Intro/Interview: Yasuyuki Takeo.
Photography: Riku Shinde.
In the late ’90s, top Japanese flatland riders emerged from nowhere and started competing in the X-Games hosted by ESPN, the most prominent sports channel in the US.
By the early ’00s, it wasn’t surprising that Japanese riders were on the podium of international contests. The Japanese scene attracted riders’ attention worldwide, and they invented new techniques and trends one after another.
Yoshihiro Shinde has been one of the top riders in Japan for a long time. He continues to pursue Flatland while working as a product designer for an enterprise company on the first section of the Tokyo Stock Exchange.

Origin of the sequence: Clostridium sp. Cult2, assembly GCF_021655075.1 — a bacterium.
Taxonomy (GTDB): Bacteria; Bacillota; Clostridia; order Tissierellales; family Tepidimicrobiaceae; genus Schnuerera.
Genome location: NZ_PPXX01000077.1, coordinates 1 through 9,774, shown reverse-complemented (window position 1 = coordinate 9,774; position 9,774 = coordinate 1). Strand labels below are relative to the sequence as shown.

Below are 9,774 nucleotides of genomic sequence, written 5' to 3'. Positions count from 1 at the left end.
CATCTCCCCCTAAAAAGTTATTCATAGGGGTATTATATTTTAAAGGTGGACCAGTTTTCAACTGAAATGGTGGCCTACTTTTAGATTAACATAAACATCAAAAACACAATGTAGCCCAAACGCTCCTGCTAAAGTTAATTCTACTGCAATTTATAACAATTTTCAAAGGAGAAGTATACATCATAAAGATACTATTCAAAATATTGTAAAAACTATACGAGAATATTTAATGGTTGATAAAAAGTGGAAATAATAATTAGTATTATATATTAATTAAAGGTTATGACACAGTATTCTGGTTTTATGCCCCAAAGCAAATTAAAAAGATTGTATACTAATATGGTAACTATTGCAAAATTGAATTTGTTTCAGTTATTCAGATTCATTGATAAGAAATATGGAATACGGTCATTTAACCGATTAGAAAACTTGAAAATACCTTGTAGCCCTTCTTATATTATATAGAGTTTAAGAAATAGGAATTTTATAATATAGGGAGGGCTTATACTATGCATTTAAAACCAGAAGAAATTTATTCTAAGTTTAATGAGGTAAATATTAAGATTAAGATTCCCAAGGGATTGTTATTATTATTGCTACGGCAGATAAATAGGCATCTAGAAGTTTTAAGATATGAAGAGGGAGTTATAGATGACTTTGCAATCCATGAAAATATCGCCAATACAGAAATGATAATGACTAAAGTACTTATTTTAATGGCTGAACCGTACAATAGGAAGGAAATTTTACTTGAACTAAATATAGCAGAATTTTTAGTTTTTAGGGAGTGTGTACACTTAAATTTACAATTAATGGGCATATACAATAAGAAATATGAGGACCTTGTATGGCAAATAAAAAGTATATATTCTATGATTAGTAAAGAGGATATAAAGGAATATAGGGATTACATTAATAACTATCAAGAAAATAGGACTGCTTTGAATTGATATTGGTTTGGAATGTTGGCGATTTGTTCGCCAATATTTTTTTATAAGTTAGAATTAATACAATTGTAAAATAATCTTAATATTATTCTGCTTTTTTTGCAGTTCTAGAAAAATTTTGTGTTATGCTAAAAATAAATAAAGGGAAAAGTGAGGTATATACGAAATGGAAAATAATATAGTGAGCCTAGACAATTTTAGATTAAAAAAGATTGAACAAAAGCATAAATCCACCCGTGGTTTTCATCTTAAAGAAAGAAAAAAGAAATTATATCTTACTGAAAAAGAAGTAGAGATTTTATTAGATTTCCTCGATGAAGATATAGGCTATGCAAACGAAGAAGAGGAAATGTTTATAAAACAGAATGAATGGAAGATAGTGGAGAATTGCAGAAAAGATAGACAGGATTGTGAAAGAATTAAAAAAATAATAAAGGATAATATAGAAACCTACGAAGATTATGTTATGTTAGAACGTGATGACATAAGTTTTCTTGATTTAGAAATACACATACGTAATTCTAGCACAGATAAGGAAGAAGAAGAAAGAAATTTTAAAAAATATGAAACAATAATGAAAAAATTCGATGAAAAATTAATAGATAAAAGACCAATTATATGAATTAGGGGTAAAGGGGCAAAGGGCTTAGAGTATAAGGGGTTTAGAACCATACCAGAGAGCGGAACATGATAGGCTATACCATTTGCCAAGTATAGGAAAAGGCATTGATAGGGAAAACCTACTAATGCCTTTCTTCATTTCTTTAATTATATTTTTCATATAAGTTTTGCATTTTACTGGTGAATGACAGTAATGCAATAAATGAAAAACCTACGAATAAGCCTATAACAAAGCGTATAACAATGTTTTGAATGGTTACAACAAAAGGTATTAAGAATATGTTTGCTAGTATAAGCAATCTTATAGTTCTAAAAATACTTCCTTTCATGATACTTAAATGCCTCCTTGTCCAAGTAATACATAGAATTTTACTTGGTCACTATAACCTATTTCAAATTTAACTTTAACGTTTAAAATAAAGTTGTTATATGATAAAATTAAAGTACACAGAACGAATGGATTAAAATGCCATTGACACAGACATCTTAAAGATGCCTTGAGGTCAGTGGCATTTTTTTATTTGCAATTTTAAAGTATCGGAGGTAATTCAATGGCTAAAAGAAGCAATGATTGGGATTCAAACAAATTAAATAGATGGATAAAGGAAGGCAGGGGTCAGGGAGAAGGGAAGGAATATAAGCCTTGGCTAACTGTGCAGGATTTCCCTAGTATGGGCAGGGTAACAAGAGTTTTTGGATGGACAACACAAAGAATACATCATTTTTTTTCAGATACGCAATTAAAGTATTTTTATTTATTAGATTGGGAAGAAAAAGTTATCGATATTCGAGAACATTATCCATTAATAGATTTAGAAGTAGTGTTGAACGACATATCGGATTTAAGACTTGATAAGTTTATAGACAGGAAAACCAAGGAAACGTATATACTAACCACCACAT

He is in his forties and does not ride BMX for a living. However, when he said he wanted to master BMX, his words somehow resonated with me. Even though I had left the BMX scene, I wanted to know what the word meant.
While many riders stick with only certain tricks, he has mastered all kinds of tricks since he started riding. Stating “I want to master BMX Flatland” would probably sound cliche, but I felt he was sincere in his view of Flatland and his weighty words.
He continues pursuing Flatland to master it, entirely different from riding for love, money, or fame. Here is his story.